If Pitch Perfect has shown us anything, it's that a cappella can open up doors for talented singers. A recent Saint Louis University graduate experienced that firsthand this weekend when he performed "The Star-Spangled Banner" at a Kansas City Royals game.
On June 20, Maurice Roper realized the dream of a lifetime by singing the national anthem before the Royals took on the Seattle Mariners. During the sold-out game, 38,475 baseball fans in Kauffman Stadium cheered for the 2013 SLU grad -- something his years in SLU's all-male a cappella group didn't quite prepare him for.
"We've all seen those performances where someone messes up the words to the national anthem, and I didn't want to be that guy," Roper tells RFT Music. "In fact, that was the biggest advice people gave me when they found out I was performing: 'Just make sure you don't mess up the words.'"
Roper certainly didn't fudge the song. Check out the video below:
Roper's induction into Royals history was a little atypical. After watching Roper, a bank examiner at a regulatory agency in Kansas City, perform R. Kelly's "I Believe I Can Fly" during a karaoke outing, an impressed coworker suggested that he get in touch with his wife, who worked at Kauffman Stadium. Before Roper knew it, he was invited to choose which day he'd like to perform before the Royals and their fans.
"Of course at the time I didn't realize I chose one of the biggest sold-out games thus far in the season, with the Royals coming off of their ten-game winning streak," Roper says. "You can only imagine the pressure that I felt."
Performing before nearly 40,000 people comes with special things to note -- things that simply don't happen on a university stage. Roper says he had to pay close attention to the delay between singing the notes and hearing himself through the monitors, and he watched himself on the huge video screen to make sure he was expressing the song thoughtfully and properly. It certainly seems that he did enough to impress the guys in the big leagues...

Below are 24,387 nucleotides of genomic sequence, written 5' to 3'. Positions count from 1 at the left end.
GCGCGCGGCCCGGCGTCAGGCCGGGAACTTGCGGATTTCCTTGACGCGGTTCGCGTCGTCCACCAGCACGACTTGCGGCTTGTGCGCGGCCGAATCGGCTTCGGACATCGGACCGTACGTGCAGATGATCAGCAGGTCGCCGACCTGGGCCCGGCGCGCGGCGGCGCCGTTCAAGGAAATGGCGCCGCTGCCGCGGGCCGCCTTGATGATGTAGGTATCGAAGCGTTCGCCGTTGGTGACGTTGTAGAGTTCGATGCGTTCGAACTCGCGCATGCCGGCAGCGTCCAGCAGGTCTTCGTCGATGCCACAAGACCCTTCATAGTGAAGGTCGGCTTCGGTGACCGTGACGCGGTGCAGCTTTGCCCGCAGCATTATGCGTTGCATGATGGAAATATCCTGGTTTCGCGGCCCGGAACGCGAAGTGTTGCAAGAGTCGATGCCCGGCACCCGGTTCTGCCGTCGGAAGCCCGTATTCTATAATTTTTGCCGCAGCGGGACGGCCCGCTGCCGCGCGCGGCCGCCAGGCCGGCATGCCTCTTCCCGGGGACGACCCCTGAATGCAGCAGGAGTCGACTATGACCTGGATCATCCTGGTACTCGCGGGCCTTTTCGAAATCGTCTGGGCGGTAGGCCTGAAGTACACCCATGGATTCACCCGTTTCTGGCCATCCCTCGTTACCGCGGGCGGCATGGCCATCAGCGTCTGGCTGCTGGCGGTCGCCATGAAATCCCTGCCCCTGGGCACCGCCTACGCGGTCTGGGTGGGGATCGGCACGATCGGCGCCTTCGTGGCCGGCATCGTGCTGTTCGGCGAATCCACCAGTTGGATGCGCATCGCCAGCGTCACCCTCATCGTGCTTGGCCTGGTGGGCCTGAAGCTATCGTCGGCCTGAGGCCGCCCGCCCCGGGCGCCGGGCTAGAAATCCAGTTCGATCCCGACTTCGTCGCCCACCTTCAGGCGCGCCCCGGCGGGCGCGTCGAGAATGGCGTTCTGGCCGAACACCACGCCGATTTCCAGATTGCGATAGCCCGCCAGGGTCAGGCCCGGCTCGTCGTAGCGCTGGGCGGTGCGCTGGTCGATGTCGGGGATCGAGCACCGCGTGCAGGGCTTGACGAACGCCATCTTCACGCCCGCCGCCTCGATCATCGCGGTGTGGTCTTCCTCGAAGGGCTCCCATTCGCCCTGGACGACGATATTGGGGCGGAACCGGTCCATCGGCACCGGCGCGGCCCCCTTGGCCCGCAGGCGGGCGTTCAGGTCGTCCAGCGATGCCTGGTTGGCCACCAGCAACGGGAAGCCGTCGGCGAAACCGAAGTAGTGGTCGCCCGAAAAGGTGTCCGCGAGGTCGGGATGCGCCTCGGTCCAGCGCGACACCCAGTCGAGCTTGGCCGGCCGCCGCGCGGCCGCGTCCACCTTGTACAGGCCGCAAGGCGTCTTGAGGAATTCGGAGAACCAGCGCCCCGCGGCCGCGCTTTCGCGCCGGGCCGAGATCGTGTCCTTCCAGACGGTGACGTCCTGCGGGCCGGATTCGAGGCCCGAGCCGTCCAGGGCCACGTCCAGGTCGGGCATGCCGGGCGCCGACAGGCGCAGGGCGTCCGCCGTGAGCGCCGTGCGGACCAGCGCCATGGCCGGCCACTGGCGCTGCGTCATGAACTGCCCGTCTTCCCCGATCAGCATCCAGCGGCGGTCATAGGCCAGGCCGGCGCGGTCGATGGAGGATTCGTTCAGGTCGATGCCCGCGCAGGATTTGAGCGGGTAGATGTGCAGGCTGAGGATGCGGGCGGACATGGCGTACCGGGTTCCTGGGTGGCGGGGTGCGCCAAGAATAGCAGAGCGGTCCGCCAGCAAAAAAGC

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"On my way off the field, a couple of Royals players said that I did a phenomenal job, so I knew that I should feel proud about my performance," he says.
Roper credits his four years with Saint Louis University's a cappella group the Bare Naked Statues with helping him to take musical risks like the Royals performance and to understand the audience's investment in a song.
"BNS taught me that although a performance may not be perfect to me, it can still be a special moment for someone else," Roper says. "It's so easy to get bogged down in the mechanics of hitting the right notes, getting the timing right and nailing the song from a technical side, that feeling and expressing the song gets lost. BNS helped me understand that letting loose is okay."
Roper plans to continue pursuing music outside of his day job, but he confesses that his experience at Kauffman Stadium may never be topped.
"I don't know how many people can say that they've performed in an MLB stadium in front of a crowd of over 40,000, so I feel extremely blessed that I was given the opportunity and that my talent is being noticed," Roper says. "The feeling that I get when someone tells me that I gave them goosebumps is indescribable."
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